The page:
Rep. Joe Barton: College Football Playoff Will ‘Fail Every Year’; Congress May Examine Next Year

PHOTO: Rep. Joe Barton speaks at a news conference on the EPAs recently proposed greenhouse gas standards for new power plants, Sept. 26, 2013, in Washington.Bill Clark/CQ Roll Call/Getty Images
Rep. Joe Barton speaks at a news conference on the EPA's recently proposed greenhouse gas standards for new power plants, Sept. 26, 2013, in Washington.

A leading congressional critic of college football’s old Bowl Championship Series believes the new playoff system is an improvement -- but far from perfect after two big-name schools from his home state were left on the outside looking in.

Rep. Joe Barton, R-Texas, said the inaugural four-team playoff that shut out Baylor and Texas Christian University never could have been broad enough to include top teams from the five “power” conferences plus high-profile independent schools.

“The system as they have it now is going to fail every year,” Barton said on the ESPN/ABC News podcast “Capital Games.” “You can’t squeeze all that sausage into the sack. There’s going to be a few teams left out. So they need to go to at least eight teams, and it wouldn’t be the end of the world if they went to 12 – with first-round byes – or to 16.”

You can listen to the full episode of “Capital Games” HERE.

Barton previously used his perch as chairman of the House Energy and Commerce Committee to convene hearings on the much-maligned BCS, even pushing legislation to prod the NCAA to ban it in favor of a playoff system.

Now, he said, additional oversight hearings on the new system could be in order, under the leadership of Chairman Fred Upton, R-Mich.

“We’ve got a lot on our plate next year, but it wouldn’t be out of the realm of possibility to do a hearing or two,” Barton said.

Barton specifically cited concerns about how TCU – which has its campus near Barton’s congressional district, in Fort Worth – fell out of the playoff rankings despite closing out its regular season with a blowout victory.

“TCU was in third place the week before, won by 52, and fell from three to six,” Barton said. “Either they weren’t really the No. 3 team the week before, or something other than performance on the field determined who made that fourth slot.”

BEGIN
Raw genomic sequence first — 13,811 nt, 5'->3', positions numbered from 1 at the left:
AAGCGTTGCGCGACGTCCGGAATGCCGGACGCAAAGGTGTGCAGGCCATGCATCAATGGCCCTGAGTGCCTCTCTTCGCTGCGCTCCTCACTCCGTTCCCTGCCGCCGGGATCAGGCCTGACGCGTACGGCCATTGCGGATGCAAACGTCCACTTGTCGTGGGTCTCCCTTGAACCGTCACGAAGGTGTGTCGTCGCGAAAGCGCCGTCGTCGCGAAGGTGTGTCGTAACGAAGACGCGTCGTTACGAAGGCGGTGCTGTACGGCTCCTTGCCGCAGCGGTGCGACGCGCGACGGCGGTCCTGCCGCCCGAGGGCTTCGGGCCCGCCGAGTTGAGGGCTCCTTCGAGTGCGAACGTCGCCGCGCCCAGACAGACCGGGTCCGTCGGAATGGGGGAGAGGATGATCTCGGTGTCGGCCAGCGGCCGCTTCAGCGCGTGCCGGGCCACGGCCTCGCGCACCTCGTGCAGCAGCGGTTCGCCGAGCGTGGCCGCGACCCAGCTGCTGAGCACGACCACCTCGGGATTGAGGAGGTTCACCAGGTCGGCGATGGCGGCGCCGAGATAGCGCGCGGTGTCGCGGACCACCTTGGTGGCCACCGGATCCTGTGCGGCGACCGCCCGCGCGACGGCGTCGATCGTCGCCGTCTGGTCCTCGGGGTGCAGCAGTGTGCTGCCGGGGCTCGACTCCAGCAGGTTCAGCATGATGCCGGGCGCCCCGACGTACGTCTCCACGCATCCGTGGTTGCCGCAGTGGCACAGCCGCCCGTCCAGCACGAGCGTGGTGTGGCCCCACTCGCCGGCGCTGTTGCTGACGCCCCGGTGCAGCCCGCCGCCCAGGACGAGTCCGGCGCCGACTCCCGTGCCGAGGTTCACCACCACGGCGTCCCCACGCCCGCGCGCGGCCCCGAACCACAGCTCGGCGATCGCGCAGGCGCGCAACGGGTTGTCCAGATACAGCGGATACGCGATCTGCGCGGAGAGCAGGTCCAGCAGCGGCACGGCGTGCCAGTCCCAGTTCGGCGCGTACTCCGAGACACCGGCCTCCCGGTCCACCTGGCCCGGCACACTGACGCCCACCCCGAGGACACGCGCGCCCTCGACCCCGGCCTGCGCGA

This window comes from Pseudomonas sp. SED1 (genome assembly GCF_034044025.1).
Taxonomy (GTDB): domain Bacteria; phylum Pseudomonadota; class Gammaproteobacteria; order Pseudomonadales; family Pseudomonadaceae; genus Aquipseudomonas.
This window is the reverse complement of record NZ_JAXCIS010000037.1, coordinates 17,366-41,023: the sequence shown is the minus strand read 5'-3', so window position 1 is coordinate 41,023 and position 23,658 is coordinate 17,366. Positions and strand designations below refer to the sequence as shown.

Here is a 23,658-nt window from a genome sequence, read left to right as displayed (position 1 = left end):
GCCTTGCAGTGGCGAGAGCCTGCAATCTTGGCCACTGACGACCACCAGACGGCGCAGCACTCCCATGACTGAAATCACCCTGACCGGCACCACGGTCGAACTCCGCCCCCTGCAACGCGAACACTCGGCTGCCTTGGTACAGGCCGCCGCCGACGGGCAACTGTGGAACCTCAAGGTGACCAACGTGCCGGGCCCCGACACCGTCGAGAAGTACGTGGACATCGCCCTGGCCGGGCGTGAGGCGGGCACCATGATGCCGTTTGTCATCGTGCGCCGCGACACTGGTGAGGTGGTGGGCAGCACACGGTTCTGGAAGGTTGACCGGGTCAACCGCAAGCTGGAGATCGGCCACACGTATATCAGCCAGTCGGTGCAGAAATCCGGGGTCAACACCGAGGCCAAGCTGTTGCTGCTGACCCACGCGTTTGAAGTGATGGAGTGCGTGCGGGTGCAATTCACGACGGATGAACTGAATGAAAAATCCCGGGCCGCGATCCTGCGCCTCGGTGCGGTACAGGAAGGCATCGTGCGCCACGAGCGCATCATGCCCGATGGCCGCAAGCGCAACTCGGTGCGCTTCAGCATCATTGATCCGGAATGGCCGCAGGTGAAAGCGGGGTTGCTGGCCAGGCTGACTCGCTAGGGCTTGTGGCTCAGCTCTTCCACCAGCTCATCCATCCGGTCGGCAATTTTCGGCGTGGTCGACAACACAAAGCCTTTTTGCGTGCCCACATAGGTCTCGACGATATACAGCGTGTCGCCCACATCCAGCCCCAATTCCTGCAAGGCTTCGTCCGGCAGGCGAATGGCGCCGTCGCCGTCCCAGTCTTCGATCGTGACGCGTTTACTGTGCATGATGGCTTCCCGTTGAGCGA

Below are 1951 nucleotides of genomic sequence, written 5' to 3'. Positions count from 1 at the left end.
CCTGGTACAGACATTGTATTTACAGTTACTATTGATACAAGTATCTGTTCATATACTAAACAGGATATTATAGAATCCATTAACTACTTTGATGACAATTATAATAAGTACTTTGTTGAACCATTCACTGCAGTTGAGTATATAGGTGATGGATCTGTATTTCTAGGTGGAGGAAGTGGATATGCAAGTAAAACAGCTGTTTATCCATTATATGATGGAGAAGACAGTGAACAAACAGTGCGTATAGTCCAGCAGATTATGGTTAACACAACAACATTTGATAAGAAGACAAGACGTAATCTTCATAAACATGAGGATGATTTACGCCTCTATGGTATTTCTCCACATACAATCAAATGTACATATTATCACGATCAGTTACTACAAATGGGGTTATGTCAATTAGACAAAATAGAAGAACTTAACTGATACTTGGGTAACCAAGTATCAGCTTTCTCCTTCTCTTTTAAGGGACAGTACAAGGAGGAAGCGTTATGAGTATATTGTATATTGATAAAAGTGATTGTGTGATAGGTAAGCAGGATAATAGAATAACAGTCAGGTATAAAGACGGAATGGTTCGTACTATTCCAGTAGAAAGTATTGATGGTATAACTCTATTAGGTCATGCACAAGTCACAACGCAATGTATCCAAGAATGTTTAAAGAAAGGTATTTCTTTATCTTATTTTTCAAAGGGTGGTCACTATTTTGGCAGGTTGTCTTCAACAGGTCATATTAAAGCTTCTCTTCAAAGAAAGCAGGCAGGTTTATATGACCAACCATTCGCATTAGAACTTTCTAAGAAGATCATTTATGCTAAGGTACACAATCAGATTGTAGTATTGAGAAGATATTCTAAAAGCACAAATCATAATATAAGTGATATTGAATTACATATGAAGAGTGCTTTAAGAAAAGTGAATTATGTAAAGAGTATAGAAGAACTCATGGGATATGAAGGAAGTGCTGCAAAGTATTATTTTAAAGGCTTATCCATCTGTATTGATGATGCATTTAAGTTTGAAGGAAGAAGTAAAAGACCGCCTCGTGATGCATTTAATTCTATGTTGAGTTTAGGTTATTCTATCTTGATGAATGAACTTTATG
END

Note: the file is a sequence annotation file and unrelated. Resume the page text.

Barton also shared a novel idea for an expanded playoff system that would virtually ensure his alma matter, Texas A&M, a spot every year.

And he predicted that the University of Texas and Texas A&M will play against each other again in future years; the schools haven’t tangled since 2011, because A&M left the Big 12 to join the SEC after that season.

“Of course they should play again. It’s petty that they’re not, and the primary reason they’re not playing is that Texas doesn’t want to play Texas A&M,” Barton said. “Eventually they will play, if for no other reason that it’s a huge financial revenue source.”

While he praised the expertise and integrity of one particular selection committee member with ties to the political world – former Secretary of State Condoleezza Rice – Barton said he wants a broader committee, with members more directly tied to the college football world.

“In my humble opinion, I’m more qualified,” Barton said. “I’ve got no problem with her being on the committee. ... It would be a little bit better to have somebody that had actually played football, or been associated [with it]. But if you can’t have that, people like Condoleezza Rice are fine.”

Also on the podcast, two conference commissioners that do have teams in the playoff –- Jim Delany of Big 10, and the Pac 12’s Larry Scott -– said that the playoff system is unlikely to change in the near future. Both made the point that the power conferences were aware of the limitations when they signed off on the new system.

Listen to “Capital Games” HERE.

“Capital Games with Andy Katz and Rick Klein” is a part of the podcast series ESPN Perspectives, with original audio programming on issues across the sports world. The program explores the intersection of sports and politics, through interviews and analysis, and can be downloaded free via iTunes or on the ESPN Website.